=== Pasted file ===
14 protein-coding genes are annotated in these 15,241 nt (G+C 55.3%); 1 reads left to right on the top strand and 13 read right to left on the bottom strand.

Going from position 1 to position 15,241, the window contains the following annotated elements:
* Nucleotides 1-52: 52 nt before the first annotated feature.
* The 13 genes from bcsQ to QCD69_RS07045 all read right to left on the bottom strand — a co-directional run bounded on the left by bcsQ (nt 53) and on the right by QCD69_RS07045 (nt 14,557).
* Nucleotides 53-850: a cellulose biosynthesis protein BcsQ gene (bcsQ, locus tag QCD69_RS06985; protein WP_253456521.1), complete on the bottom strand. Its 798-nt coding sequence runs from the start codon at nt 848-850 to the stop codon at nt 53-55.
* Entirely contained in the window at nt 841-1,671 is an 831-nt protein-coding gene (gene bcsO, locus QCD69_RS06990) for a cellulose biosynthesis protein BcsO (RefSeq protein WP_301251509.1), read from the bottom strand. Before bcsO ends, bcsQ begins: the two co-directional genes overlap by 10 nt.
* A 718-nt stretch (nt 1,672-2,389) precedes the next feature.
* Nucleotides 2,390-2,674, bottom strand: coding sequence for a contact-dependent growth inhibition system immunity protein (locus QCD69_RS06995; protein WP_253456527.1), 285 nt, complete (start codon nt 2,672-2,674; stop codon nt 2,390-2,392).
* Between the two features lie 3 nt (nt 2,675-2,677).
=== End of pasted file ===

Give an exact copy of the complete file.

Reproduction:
14 protein-coding genes are annotated in these 15,241 nt (G+C 55.3%); 1 reads left to right on the top strand and 13 read right to left on the bottom strand.

Going from position 1 to position 15,241, the window contains the following annotated elements:
* Nucleotides 1-52: 52 nt before the first annotated feature.
* The 13 genes from bcsQ to QCD69_RS07045 all read right to left on the bottom strand — a co-directional run bounded on the left by bcsQ (nt 53) and on the right by QCD69_RS07045 (nt 14,557).
* Nucleotides 53-850: a cellulose biosynthesis protein BcsQ gene (bcsQ, locus tag QCD69_RS06985; protein WP_253456521.1), complete on the bottom strand. Its 798-nt coding sequence runs from the start codon at nt 848-850 to the stop codon at nt 53-55.
* Entirely contained in the window at nt 841-1,671 is an 831-nt protein-coding gene (gene bcsO, locus QCD69_RS06990) for a cellulose biosynthesis protein BcsO (RefSeq protein WP_301251509.1), read from the bottom strand. Before bcsO ends, bcsQ begins: the two co-directional genes overlap by 10 nt.
* A 718-nt stretch (nt 1,672-2,389) precedes the next feature.
* Nucleotides 2,390-2,674, bottom strand: coding sequence for a contact-dependent growth inhibition system immunity protein (locus QCD69_RS06995; protein WP_253456527.1), 285 nt, complete (start codon nt 2,672-2,674; stop codon nt 2,390-2,392).
* Between the two features lie 3 nt (nt 2,675-2,677).